Germany’s bonds slumped, with 10-year yields rising the most in more than three months, after U.S. lawmakers passed a bill undoing income-tax increases that threatened growth in the world’s largest economy.
Dutch, Finnish and French securities also fell as progress in avoiding the so-called fiscal cliff undermined demand for refuge assets. Italian bonds rallied, with 10-year yields dropping to the lowest level since December 2010, as the budget agreement spurred investor appetite for higher yields. Germany auctioned 4.15 billion euros ($5.5 billion) of two-year notes, with the sale resulting in a yield above zero for the first time since October.
“The compromise on the U.S. fiscal cliff is dominating risk sentiment,” said Rainer Guntermann, a fixed-income strategist at Commerzbank AG in Frankfurt. “It’s a pro-risk environment and bund yields should correct a bit higher.”
Germany’s 10-year yield rose 13 basis points, or 0.13 percentage point, to 1.44 percent at the 5 p.m. close of trading in London, the biggest increase since Sept. 14. The 1.5 percent bond due September 2022 fell 1.145, or 11.45 euros per 1,000-euro face amount, to 100.515.
The U.S. House of Representatives voted in favor of the Senate’s budget legislation as Republican lawmakers abandoned efforts to add spending cuts to the bill, removing an impediment to growth. The 257-167 bipartisan vote last night ended a yearlong impasse over how to avert $600 billion in tax increases and spending cuts that were due to take effect yesterday.
“While the consensus reached by the Democrats and Republicans has avoided a politically initiated crisis there is still much work to be done,” Mike Turner, head of strategy at Aberdeen Asset Management Ltd. in Edinburgh, wrote in a note to clients. “Until a long-term plan is agreed which reduces the annual budget deficit to less than 3 percent of GDP, investors are likely to remain nervous.”
Germany’s two-year note yield climbed five basis points to 0.031 percent after rising to 0.042 percent, the highest level since Dec. 3. The rate dropped to a record minus 0.097 percent on Aug. 2.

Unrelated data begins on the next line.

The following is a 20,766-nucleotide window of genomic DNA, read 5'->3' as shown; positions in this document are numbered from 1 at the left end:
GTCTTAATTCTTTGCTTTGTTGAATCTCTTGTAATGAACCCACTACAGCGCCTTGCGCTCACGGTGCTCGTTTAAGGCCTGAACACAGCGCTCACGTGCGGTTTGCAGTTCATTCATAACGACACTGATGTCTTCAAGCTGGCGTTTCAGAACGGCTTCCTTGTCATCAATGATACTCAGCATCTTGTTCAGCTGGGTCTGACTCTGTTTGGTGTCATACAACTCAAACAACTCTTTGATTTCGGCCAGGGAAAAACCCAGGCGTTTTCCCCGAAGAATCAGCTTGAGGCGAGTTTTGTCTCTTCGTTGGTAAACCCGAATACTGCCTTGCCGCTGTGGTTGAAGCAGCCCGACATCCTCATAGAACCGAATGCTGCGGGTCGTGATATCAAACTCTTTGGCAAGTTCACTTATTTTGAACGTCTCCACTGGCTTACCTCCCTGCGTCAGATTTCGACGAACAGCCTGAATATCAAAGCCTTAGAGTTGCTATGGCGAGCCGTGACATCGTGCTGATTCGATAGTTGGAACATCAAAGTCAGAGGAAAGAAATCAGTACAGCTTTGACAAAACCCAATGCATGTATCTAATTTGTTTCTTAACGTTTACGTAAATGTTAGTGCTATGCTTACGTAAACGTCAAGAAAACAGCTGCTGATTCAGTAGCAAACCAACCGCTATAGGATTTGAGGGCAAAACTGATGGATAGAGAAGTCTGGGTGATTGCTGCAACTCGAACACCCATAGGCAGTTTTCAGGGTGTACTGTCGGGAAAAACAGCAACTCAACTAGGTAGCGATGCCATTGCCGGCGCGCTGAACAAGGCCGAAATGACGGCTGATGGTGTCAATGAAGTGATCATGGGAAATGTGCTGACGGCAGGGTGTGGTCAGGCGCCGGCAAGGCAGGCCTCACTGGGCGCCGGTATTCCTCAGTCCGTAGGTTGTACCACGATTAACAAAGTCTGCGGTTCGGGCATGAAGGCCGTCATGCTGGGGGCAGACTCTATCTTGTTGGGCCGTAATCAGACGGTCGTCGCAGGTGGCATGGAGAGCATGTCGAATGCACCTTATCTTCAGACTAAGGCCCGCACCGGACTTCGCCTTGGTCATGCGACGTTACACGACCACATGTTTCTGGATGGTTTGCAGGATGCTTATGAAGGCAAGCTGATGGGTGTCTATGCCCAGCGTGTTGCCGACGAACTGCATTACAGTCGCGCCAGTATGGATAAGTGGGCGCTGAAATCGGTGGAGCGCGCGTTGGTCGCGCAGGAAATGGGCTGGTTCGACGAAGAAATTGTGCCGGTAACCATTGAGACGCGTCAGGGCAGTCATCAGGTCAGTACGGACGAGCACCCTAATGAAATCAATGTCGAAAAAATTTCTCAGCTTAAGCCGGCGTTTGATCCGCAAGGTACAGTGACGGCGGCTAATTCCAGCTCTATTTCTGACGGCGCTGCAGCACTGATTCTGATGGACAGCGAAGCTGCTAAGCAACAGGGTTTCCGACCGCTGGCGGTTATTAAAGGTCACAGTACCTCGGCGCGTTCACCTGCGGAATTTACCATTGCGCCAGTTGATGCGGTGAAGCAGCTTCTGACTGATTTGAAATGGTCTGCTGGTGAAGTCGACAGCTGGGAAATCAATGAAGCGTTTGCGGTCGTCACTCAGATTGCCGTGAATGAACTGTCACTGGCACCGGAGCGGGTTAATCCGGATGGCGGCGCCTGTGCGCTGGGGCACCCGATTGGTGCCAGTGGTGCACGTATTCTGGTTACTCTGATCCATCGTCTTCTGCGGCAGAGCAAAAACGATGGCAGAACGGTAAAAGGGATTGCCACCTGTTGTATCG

The nation sold two-year securities today at a yield of 0.01 percent, compared with minus 0.01 percent at the previous auction on Dec. 5. Investors bid for 1.5 times the amount allotted, compared with 1.9 times last month.
The bid-to-cover ratio “was lower than when the bond was last issued,” Lyn Graham-Taylor, a fixed-income strategist at Rabobank International in London, wrote in an e-mail to clients. “The significant risk-on tone seen this morning following the U.S. fiscal cliff news may well be making investors unwilling to invest in German debt at these still very low yields.”
Italy’s 10-year bond yields declined 22 basis points to 4.28 percent after falling to 4.27 percent, the lowest level since Nov. 23, 2010. The extra yield investors demand to hold the securities instead of similar-maturity German bunds shrank to as little as 283 basis points, the narrowest since March 21.
The so-called spread has “finally” fallen below 287 basis points, Italian caretaker Prime Minister Mario Monti wrote in a Twitter post. On Dec. 3, he said he hoped the yield difference would contract below that level.
Spanish 10-year yields fell 23 basis points to 5.03 percent, the lowest level since March 13.
Euro-area manufacturing output shrank more than initially estimated in December, adding to signs a recession will extend into this year. The Purchasing Managers’ Index fell to 46.1 from 46.2 in November, below an initial estimate of 46.3 published on Dec. 14. Gauges for Germany, France and Italy were all below 50 last month, indicating a contraction, separate reports showed.
Volatility on Dutch debt was the highest among euro-area nations tracked by Bloomberg, followed by Finland and Belgium, according to measures of 10-year bonds, two- and 10-year yield spreads and credit-default swaps.
Dutch 10-year yields climbed 13 basis points to 1.63 percent, while similar-maturity Finnish yields rose 12 basis points to 1.64 percent and France’s increased eight basis points to 2.08 percent.
German bonds returned 4.5 percent last year, according to indexes compiled by Bloomberg and the European Federation of Financial Analysts Societies. Spanish securities climbed 6 percent and Italy’s rose 21 percent.